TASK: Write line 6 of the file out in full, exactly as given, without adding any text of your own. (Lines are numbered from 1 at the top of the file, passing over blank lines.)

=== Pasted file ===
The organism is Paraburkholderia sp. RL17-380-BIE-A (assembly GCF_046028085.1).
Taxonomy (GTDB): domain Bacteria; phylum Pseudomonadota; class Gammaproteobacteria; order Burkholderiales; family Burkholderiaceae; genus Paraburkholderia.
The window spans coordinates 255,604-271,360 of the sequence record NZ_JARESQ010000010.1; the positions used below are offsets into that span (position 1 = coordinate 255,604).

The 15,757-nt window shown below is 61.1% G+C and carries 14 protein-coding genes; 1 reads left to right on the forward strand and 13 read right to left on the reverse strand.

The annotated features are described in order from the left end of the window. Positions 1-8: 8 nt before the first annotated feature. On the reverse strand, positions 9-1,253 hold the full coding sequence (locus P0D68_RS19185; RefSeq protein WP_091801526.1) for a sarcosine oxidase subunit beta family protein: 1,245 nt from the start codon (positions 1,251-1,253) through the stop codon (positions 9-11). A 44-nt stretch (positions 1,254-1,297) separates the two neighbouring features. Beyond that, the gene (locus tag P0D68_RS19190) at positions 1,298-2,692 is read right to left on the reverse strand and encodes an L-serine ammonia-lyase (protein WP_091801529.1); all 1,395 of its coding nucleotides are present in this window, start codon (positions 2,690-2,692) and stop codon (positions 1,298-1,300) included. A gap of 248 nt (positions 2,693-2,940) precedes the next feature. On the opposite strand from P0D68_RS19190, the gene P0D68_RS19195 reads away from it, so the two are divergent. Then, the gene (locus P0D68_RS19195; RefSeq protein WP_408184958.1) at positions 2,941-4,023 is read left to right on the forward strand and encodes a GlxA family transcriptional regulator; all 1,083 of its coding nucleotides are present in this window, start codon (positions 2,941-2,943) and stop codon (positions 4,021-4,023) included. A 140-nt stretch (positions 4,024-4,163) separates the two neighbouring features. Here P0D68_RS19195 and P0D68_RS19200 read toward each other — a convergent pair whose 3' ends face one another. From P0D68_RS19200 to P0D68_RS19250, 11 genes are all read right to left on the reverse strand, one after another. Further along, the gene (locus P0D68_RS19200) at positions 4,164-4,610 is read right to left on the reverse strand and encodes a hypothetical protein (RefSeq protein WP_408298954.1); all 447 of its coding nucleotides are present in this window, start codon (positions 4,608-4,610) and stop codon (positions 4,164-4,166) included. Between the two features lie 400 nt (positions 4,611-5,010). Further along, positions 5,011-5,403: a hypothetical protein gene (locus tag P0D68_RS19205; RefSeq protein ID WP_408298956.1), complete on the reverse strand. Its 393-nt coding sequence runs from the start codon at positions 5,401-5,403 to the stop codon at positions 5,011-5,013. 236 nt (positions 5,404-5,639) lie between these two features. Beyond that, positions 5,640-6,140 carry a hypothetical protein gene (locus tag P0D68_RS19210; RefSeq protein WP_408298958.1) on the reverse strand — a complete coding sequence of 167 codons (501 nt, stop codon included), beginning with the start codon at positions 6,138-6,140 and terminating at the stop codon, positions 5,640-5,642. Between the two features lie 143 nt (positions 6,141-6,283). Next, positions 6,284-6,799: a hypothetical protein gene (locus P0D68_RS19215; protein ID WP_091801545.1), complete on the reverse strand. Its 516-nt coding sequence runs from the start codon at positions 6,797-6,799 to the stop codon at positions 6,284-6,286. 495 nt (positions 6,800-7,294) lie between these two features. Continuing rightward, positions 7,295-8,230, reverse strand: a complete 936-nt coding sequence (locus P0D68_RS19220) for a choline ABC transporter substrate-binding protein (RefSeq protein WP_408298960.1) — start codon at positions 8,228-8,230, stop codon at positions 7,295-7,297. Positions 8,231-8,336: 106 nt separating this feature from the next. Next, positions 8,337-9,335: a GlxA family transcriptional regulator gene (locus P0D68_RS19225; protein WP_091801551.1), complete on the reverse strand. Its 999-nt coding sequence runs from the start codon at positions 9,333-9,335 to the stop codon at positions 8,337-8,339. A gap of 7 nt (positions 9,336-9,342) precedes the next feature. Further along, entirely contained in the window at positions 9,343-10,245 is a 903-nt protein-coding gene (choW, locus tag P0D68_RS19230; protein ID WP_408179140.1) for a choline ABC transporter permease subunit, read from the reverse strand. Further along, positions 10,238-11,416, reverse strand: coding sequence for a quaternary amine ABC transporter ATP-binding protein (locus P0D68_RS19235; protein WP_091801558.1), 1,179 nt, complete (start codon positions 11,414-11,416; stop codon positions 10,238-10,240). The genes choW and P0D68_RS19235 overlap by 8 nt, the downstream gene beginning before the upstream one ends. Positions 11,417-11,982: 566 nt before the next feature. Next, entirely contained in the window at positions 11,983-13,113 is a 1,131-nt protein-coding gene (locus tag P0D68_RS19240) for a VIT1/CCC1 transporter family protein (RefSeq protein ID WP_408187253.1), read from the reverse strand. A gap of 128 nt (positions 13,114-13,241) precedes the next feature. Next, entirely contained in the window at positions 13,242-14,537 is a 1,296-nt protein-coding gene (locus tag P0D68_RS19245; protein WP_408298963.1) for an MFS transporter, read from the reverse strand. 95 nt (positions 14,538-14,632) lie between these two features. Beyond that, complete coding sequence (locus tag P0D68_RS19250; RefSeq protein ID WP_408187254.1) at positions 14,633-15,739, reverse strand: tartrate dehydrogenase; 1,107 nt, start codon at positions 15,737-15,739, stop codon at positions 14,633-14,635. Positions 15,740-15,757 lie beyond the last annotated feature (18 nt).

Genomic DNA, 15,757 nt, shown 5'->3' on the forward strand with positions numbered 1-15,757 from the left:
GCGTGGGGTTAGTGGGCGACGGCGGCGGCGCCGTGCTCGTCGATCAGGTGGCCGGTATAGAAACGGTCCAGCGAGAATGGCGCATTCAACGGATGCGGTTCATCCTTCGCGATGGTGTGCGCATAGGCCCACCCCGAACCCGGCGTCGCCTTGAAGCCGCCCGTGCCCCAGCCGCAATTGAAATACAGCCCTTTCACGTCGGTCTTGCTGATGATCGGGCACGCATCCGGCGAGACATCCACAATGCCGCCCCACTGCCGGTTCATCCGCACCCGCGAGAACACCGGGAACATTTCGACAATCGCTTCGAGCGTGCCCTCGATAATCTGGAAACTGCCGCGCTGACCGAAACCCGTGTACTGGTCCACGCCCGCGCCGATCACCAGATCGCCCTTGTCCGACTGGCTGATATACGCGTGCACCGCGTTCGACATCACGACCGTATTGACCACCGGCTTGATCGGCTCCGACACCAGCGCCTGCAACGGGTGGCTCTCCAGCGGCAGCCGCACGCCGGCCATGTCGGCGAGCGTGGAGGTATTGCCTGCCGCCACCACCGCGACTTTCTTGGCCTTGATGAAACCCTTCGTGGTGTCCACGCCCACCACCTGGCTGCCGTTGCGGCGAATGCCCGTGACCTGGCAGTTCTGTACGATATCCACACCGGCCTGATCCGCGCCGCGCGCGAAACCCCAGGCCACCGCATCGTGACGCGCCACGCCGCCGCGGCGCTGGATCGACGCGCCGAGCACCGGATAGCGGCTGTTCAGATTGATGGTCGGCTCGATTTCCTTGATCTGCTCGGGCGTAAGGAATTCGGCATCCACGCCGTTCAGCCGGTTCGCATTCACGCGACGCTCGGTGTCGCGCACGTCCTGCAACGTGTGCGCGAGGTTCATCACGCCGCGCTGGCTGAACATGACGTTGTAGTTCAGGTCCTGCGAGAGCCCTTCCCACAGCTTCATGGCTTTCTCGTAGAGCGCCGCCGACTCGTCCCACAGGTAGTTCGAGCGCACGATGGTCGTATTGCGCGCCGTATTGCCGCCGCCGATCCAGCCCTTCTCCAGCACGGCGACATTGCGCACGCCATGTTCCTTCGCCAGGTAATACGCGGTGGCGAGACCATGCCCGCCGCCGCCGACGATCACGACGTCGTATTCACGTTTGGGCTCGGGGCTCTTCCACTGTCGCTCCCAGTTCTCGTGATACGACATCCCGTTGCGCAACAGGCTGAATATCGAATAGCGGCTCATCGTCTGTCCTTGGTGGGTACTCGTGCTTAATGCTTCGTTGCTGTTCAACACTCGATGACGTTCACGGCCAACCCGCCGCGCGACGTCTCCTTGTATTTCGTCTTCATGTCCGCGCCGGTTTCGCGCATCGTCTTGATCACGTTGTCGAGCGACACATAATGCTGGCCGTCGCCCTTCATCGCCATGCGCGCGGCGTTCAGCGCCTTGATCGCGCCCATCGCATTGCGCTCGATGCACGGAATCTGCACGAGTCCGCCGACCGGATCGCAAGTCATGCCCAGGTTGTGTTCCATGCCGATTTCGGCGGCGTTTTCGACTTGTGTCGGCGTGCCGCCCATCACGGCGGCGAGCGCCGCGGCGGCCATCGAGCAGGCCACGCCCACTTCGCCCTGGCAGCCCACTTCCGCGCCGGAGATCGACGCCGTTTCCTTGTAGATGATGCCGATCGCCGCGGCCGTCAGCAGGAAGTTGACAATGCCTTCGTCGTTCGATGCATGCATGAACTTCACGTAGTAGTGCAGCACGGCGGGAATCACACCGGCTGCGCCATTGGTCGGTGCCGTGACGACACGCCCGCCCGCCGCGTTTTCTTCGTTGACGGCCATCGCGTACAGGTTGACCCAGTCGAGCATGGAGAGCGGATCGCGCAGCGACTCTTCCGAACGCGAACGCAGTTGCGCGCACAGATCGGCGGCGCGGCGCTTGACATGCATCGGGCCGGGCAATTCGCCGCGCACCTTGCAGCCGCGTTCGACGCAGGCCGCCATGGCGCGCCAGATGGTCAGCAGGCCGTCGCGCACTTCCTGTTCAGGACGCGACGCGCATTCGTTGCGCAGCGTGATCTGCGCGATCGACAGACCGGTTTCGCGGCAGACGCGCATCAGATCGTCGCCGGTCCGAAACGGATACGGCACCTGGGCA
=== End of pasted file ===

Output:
Genomic DNA, 15,757 nt, shown 5'->3' on the forward strand with positions numbered 1-15,757 from the left: